Andres Oppenheimer

Venezuela is running out of time

In this Monday, July 4, 2016 photo, people wait in line to buy food outside a supermarket in Caracas, Venezuela. The extent of the country's economic collapse can be measured in the length of the lines snaking through every neighborhood.
In this Monday, July 4, 2016 photo, people wait in line to buy food outside a supermarket in Caracas, Venezuela. The extent of the country's economic collapse can be measured in the length of the lines snaking through every neighborhood. AP

U.S. Secretary of State John Kerry’s trip to South America this week was described as aimed at attending the Opening Ceremonies of the Olympic Games in Río de Janeiro, but it provides him with an excellent opportunity to discuss the escalating crisis in Venezuela with some of the region’s key leaders.

Judging from what I’m hearing from his aides, Kerry will do much more than watch the fireworks in Río. He will meet with several leaders there, and is also visiting Argentina and Paraguay before returning to Washington. A senior U.S. official told me, “Venezuela will certainly be on the agenda.”

Coincidentally, or not, Paraguay, Argentina and Brazil were the countries that — in that order — announced last week that they objected to Venezuela taking over the rotating presidency of South America’s Mercosur economic bloc, citing Venezuela’s failure to comply with the group’s democratic principles.

Venezuela had been scheduled to take over the rotating six-month presidency of Mercosur — which includes Brazil, Argentina, Paraguay, Uruguay and Venezuela — on July 30. Venezuela’s demotion — even after it had unilaterally proclaimed itself as Mercosur’s new president — was one of that country’s most embarrassing diplomatic defeats in recent memory.

Meanwhile, Venezuela is rapidly descending into a civilian-military dictatorship facing a severe humanitarian crisis. Venezuela’s economy is expected to collapse by 10 percent this year, following a similar fall last year. Inflation is projected at about 500 percent this year and 1,700 percent next year, according to the most optimistic forecasts. Supermarket shelves are almost empty, and there are shortages of key medicines.

Beleaguered President Nicolás Maduro has put most of the government under military control in hope of restoring food supplies, and signed a Cuban-style decree allowing the government to forcefully recruit Venezuelans to work in farms in the countryside. Amnesty International, the human rights group, says the measure “effectively amounts to forced labor.”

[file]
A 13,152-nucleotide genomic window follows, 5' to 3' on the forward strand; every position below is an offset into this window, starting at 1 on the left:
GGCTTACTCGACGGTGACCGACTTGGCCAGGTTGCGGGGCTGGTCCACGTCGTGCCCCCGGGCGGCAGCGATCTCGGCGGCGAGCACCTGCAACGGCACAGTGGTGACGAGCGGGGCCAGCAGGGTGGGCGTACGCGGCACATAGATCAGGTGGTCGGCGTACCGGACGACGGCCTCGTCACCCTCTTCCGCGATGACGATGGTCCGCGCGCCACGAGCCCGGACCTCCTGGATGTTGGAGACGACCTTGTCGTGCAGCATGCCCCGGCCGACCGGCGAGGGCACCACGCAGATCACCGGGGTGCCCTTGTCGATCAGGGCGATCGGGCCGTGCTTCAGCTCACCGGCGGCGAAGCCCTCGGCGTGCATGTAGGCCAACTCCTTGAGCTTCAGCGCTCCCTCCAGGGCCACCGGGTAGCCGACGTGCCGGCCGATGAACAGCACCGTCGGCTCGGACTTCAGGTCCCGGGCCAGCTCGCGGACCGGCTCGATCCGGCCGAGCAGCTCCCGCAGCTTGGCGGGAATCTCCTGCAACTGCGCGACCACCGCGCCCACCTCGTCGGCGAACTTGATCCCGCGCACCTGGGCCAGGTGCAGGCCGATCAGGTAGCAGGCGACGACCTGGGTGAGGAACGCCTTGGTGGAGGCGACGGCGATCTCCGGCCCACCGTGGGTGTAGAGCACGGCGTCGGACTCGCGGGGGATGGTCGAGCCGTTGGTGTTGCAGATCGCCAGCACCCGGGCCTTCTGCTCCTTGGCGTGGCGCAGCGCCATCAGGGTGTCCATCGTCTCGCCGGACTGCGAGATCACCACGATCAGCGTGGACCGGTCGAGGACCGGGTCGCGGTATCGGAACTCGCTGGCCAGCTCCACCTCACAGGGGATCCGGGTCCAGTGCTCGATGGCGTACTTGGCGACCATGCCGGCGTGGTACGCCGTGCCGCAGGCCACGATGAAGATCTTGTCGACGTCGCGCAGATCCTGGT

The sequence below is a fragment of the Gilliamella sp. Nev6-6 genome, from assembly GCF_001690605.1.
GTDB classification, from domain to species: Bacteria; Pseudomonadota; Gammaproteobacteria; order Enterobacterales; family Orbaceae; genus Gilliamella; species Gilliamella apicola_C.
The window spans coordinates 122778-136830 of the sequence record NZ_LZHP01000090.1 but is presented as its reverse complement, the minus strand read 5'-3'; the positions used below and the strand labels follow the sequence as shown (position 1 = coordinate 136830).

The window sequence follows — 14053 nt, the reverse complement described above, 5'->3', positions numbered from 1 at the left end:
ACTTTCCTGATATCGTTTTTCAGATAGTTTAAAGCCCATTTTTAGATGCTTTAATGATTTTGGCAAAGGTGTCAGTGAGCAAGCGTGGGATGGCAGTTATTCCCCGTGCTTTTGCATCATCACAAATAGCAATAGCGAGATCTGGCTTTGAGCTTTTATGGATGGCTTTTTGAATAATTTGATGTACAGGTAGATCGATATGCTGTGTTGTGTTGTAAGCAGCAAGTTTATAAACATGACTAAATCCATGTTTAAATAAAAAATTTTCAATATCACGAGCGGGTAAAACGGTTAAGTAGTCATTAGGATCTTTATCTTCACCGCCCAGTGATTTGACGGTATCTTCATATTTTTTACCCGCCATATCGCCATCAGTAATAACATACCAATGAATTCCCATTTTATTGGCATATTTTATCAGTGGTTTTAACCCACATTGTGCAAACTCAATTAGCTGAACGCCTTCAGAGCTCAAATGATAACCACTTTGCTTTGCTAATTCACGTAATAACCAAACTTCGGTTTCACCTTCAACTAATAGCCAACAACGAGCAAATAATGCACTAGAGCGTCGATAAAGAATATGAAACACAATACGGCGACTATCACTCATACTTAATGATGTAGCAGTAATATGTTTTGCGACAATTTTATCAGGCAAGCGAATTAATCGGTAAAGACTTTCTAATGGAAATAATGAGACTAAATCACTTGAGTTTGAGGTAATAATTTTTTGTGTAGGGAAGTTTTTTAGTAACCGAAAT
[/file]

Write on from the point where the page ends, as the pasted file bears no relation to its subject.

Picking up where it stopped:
As street violence rises to all-time records, and Venezuela descends into chaos, Maduro and his military aides — many of whom face U.S. drug trafficking charges, including newly appointed interior minister Néstor Reverol Torres — seem to be closing all avenues to a political and economic normalization.

Despite the opposition’s landslide victory in the Dec. 6 legislative elections that gave it absolute control of the National Assembly, the Maduro-controlled Supreme Justice Tribunal has unlawfully blocked virtually all National Assembly laws, and Maduro is threatening to close down congress altogether.

And despite the fact that more than 70 percent of Venezuelans want Maduro to leave office through a recall referendum that is allowed under the Venezuelan Constitution, the government is putting up all kinds of legal obstacles to prevent that from happening.

The Venezuelan regime is now using delaying tactics to push the recall referendum until next year, when — under the constitution — it would not lead to a general election. Under the law, if the recall referendum is held later than halfway through Maduro’s mandate, or Jan. 10, 2017, it could only replace Maduro by his vice president, who would be allowed to serve for the remainder of the president’s term until 2019.

The government-controlled National Electoral Council is demanding that the opposition gather, within three days, 4 million signatures calling for a recall referendum, but is dragging its feet to provide the date of such a vote, and to install the 40,000 voting machines that would be required. Unless Maduro is pressed to stop delaying the process, it will be very hard to hold a recall referendum this year.

My opinion: When Kerry meets with the presidents of Brazil, Argentina, and Paraguay when the three countries’ leaders meet in Río for the Olympics, he should try to persuade them to suspend Venezuela from the Mercosur bloc altogether, and from the Unasur diplomatic group as well.

Venezuela’s South American neighbors should invoke regional treaties to demand that Maduro comply with his own country’s constitution by accepting Venezuela’s National Assembly’s laws, and by allowing a recall referendum with credible international observers before Jan. 10, 2017.

If Maduro is not pressed within the next two weeks to take the necessary steps to convene the recall vote before Jan. 10, 2017, it will be too late, and there will be no open avenues left for a peaceful resolution of Venezuela’s crisis. Kerry’s message should be that there is little time left to prevent a major humanitarian crisis in Venezuela.

Watch the “Oppenheimer Presenta” TV show Sundays at 9 p.m. on CNN en Español. Twitter: @oppenheimera

Watch “Oppenheimer Presenta” Sundays at 9 p.m. on CNN en Español